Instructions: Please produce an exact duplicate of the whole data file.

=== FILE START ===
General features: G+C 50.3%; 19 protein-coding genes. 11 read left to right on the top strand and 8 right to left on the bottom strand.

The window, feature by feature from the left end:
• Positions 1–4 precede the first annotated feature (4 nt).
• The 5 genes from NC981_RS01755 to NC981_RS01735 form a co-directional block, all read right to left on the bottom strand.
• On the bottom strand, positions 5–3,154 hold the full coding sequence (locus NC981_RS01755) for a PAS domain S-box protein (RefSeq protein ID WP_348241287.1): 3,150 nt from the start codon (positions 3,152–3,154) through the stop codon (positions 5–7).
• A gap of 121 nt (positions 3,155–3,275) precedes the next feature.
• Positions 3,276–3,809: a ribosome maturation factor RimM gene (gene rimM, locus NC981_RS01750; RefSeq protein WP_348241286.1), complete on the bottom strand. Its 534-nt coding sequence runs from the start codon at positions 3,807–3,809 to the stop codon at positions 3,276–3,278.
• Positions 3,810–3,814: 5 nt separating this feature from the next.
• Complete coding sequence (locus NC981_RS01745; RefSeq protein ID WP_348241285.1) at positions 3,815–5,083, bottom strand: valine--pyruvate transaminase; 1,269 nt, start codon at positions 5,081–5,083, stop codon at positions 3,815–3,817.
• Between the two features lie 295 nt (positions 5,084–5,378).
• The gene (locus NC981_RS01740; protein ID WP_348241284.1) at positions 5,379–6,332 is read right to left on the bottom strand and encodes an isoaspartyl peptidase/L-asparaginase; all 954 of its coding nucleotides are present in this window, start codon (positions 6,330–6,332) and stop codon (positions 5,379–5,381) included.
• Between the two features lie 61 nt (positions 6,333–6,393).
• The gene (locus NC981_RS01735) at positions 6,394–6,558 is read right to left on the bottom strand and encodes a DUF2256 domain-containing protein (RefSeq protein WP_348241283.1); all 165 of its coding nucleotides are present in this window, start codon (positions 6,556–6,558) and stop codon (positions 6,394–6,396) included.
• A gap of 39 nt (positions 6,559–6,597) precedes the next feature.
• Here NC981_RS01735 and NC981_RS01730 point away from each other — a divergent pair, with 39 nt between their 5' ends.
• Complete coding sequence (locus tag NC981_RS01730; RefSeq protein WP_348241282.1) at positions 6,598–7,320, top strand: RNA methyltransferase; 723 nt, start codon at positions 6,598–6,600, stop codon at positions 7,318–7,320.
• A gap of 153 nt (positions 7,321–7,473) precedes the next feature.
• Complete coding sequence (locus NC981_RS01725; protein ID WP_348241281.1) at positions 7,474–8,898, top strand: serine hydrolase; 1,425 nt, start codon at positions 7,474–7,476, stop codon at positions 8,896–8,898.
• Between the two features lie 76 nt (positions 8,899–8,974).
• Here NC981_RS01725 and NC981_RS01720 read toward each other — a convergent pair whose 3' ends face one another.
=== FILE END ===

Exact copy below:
General features: G+C 50.3%; 19 protein-coding genes. 11 read left to right on the top strand and 8 right to left on the bottom strand.

The window, feature by feature from the left end:
• Positions 1–4 precede the first annotated feature (4 nt).
• The 5 genes from NC981_RS01755 to NC981_RS01735 form a co-directional block, all read right to left on the bottom strand.
• On the bottom strand, positions 5–3,154 hold the full coding sequence (locus NC981_RS01755) for a PAS domain S-box protein (RefSeq protein ID WP_348241287.1): 3,150 nt from the start codon (positions 3,152–3,154) through the stop codon (positions 5–7).
• A gap of 121 nt (positions 3,155–3,275) precedes the next feature.
• Positions 3,276–3,809: a ribosome maturation factor RimM gene (gene rimM, locus NC981_RS01750; RefSeq protein WP_348241286.1), complete on the bottom strand. Its 534-nt coding sequence runs from the start codon at positions 3,807–3,809 to the stop codon at positions 3,276–3,278.
• Positions 3,810–3,814: 5 nt separating this feature from the next.
• Complete coding sequence (locus NC981_RS01745; RefSeq protein ID WP_348241285.1) at positions 3,815–5,083, bottom strand: valine--pyruvate transaminase; 1,269 nt, start codon at positions 5,081–5,083, stop codon at positions 3,815–3,817.
• Between the two features lie 295 nt (positions 5,084–5,378).
• The gene (locus NC981_RS01740; protein ID WP_348241284.1) at positions 5,379–6,332 is read right to left on the bottom strand and encodes an isoaspartyl peptidase/L-asparaginase; all 954 of its coding nucleotides are present in this window, start codon (positions 6,330–6,332) and stop codon (positions 5,379–5,381) included.
• Between the two features lie 61 nt (positions 6,333–6,393).
• The gene (locus NC981_RS01735) at positions 6,394–6,558 is read right to left on the bottom strand and encodes a DUF2256 domain-containing protein (RefSeq protein WP_348241283.1); all 165 of its coding nucleotides are present in this window, start codon (positions 6,556–6,558) and stop codon (positions 6,394–6,396) included.
• A gap of 39 nt (positions 6,559–6,597) precedes the next feature.
• Here NC981_RS01735 and NC981_RS01730 point away from each other — a divergent pair, with 39 nt between their 5' ends.
• Complete coding sequence (locus tag NC981_RS01730; RefSeq protein WP_348241282.1) at positions 6,598–7,320, top strand: RNA methyltransferase; 723 nt, start codon at positions 6,598–6,600, stop codon at positions 7,318–7,320.
• A gap of 153 nt (positions 7,321–7,473) precedes the next feature.
• Complete coding sequence (locus NC981_RS01725; protein ID WP_348241281.1) at positions 7,474–8,898, top strand: serine hydrolase; 1,425 nt, start codon at positions 7,474–7,476, stop codon at positions 8,896–8,898.
• Between the two features lie 76 nt (positions 8,899–8,974).
• Here NC981_RS01725 and NC981_RS01720 read toward each other — a convergent pair whose 3' ends face one another.